Thus far, with up to five years of follow-up in 14 participants, fidanacogene elaparvovec appears to be generally well tolerated, according to a very recent report by the Phase I/II clinical study team. Mild sustained elevations of uncertain etiology in some study subjects continue to be monitored.

Freeline Therapeutics (FLT180a). Another AAV-based gene therapy, FLT180a has been administered to 10 patients with severe hemophilia B in four dosage cohorts. With follow-up periods ranging from 26 weeks to 104 weeks, durable, long-term elevation in FIX activity was observed for up to two years in the two patients enrolled in the lowest dose cohort (4.5e11 vg/kg); both had levels of 38 percent of normal, with no evidence of transaminitis. 

Remarkably, three patients who received a dose of 9.75e11 vg/kg had week 3 FIX activity levels of 136 percent, 82 percent and 105 percent of normal; a fourth patient had a FIX expression of just 3 percent of normal, preceded by an increase in ALT. Average FIX expression in two patients who received a dose of 1.5e12 vg/kg averaged 160 percent of normal, which was deemed to be higher than required for the potential treatment of hemophilia B.

“These data suggest that FLT180a has the potential, using relatively low doses, to create durable FIX activity levels in the normal range … and provide functional cures,” said Freeline CEO Theresa Heggie. Freeline is currently screening potential participants for enrollment in a planned Phase III clinical trial.

Belief Biomed (BBM-H901). Specific findings have not yet been released for Belief’s bioengineered AAV containing a codon-optimized human FIX gene under the control of a liver-specific promoter, which is currently in Phase I clinical development. But the company reports an investigator-initiated trial of BBM-H901 has already demonstrated “high efficacy and safety,” with stable FIX activity, a significant decline in ABR and no evidence of serious adverse events.

Not If But When

Available data suggest that several hemophilia A and B gene therapy candidates have acceptable safety profiles, consistently and durably induce protective clotting factor levels, essentially end the need for prophylactic factor replacement therapy, and dramatically reduce the risk of bleeds requiring treatment. 

While the excellent effectiveness and safety of current prophylaxis therapies make it incumbent for gene therapies to demonstrate long-term safety and efficacy, all indications are that the dream of a functional cure for severe hemophilia will soon become reality for thousands of affected individuals in the U.S. and throughout the world.

References

1. Li N, Sawyer EK, Maruszczyk K, et al. Adult lifetime cost of hemophilia B management in the US: payer and societal perspective from a decision analytic model. J Med Econ 2021;24(1):363-72.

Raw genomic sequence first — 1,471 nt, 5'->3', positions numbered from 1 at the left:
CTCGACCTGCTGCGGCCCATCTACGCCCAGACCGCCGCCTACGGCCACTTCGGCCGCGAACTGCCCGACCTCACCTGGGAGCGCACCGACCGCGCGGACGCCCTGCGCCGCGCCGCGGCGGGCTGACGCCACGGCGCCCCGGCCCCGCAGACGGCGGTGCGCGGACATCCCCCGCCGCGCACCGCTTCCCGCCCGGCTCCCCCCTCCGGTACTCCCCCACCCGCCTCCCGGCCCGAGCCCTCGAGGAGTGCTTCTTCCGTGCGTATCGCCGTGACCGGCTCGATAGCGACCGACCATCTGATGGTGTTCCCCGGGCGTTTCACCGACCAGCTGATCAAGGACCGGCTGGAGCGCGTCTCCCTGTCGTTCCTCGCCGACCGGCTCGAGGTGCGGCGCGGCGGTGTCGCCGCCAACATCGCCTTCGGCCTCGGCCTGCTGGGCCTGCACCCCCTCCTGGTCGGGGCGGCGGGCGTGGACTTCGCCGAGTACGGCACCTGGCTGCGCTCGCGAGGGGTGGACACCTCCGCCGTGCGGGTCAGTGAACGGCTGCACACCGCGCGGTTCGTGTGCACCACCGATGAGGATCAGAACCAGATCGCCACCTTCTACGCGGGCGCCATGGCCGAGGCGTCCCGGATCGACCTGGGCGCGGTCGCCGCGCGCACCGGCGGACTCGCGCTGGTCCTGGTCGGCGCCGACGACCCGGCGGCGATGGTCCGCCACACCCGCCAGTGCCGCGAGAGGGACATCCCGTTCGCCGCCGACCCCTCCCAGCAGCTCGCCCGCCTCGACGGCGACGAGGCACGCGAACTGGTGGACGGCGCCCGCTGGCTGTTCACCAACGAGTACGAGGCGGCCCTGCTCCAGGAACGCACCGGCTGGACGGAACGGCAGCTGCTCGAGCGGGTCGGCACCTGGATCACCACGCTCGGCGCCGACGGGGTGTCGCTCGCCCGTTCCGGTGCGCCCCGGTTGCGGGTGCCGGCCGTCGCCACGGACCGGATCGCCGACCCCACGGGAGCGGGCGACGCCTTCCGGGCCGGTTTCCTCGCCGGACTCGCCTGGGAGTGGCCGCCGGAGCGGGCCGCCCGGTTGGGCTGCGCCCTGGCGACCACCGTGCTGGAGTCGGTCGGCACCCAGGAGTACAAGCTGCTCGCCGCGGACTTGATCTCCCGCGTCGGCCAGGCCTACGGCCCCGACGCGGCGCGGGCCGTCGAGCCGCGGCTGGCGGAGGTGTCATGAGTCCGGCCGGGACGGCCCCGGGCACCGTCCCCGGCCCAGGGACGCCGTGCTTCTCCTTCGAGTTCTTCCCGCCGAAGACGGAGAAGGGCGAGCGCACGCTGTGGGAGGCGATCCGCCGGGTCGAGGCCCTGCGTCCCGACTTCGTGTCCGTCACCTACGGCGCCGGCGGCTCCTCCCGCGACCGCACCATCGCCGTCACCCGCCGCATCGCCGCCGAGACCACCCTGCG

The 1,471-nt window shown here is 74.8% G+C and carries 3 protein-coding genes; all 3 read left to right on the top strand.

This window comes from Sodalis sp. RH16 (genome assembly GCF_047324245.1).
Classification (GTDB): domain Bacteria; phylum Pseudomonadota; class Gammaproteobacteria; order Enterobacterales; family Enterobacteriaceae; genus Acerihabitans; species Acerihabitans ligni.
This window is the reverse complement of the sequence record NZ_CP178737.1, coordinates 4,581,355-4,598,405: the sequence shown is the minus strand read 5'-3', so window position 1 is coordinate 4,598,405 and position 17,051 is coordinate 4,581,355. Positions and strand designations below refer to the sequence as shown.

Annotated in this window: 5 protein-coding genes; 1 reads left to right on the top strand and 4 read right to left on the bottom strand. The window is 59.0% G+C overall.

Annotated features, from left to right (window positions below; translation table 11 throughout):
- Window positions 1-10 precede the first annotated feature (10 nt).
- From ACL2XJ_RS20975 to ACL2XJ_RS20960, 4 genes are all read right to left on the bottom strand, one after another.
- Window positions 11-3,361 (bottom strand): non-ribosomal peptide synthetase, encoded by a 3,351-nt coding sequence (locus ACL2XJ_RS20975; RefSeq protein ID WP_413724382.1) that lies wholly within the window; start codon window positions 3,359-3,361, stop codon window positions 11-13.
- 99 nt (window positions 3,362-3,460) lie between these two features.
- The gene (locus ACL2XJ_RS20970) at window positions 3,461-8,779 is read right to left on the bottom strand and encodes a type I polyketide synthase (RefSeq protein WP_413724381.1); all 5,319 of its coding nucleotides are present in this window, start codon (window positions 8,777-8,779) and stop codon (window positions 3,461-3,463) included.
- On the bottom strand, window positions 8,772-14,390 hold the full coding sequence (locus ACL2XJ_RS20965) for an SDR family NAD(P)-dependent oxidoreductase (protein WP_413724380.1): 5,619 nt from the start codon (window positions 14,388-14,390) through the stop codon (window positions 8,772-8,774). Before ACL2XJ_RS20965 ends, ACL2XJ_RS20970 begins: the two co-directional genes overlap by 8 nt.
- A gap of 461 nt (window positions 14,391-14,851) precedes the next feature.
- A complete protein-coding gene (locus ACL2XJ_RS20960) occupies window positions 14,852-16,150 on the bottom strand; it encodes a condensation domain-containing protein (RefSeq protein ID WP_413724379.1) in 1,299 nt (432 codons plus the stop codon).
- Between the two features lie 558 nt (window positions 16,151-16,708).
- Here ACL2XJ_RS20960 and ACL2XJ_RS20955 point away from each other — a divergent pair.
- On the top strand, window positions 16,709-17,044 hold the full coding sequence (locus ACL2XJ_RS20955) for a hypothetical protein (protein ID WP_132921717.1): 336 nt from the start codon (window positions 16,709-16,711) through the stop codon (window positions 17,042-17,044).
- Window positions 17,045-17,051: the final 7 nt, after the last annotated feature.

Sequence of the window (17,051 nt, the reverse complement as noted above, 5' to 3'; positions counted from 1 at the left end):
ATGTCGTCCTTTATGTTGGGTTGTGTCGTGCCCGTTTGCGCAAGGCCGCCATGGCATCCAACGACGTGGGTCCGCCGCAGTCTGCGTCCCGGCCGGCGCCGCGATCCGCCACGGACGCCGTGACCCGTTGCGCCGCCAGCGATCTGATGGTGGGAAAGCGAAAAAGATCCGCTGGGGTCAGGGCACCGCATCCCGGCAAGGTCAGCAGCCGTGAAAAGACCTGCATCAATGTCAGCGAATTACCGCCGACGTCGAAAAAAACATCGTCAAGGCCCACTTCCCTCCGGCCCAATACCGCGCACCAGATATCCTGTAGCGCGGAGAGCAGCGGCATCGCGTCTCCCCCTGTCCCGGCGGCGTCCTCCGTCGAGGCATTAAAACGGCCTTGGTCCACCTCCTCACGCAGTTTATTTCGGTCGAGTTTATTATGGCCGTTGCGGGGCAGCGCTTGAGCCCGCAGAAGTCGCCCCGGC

2. U.S. Food and Drug Administration. FDA approval brings first gene therapy to the United States. Accessed 8/27/2021 at www.fda.gov/news-events/press-announcements/fda-approval-brings-first-gene-therapy-united-states.

3. Bluebird bio. Bluebird bio reports second quarter financial results and provides operations update, Aug. 9, 2021. Accessed 8/30/2021 at investor.bluebirdbio.com/news-releases/news-release-details/bluebird-bio-reports-second-quarter-financial-results-and.

4. Lanzkron S, Carroll CP, Haywood C. Mortality rates and age at death from sickle cell disease: 1979 – 2005. Public Health Rep 2013 Mar-Apr;128(2):110-16.

5. Raymond GV, Aubourg P, Paker A, et al. Survival and functional outcomes in boys with cerebral adrenoleukodystrophy with and without hematopoietic stem cell transplantation. Biol Blood Marrow Transplant 2019 Mar;25(3):538-48.

6. Meeks S and Batsuli G. Hemophilia and inhibitors: current treatment options and potential new therapeutic approaches. Hematology Am Soc Hematol Educ Program 2016 Dec 2;657-62.

7. Pasi KJ, Rangarajan S, Mitchell N, et al. Multiyear follow-up of AAV5-hFVIII-SQ gene therapy for hemophilia A. N Engl J Med 2020 Jan 2;382(1):29-40.

8. Expression Therapeutics. Hematopoietic Stem Cell Transplantation Gene Therapy for Treatment of Severe Hemophilia A. Accessed 8/29/2021 at clinicaltrials.gov/ct2/show/NCT04418414?term=CD68-ET3-LV&draw=2&rank=1.

Keith Berman, MPH, MBA
Keith Berman, MPH, MBA, is the founder of Health Research Associates, providing reimbursement consulting, business development and market research services to biopharmaceutical, blood product and medical device manufacturers and suppliers. He also serves as editor of International Blood/Plasma News, a blood products industry newsletter.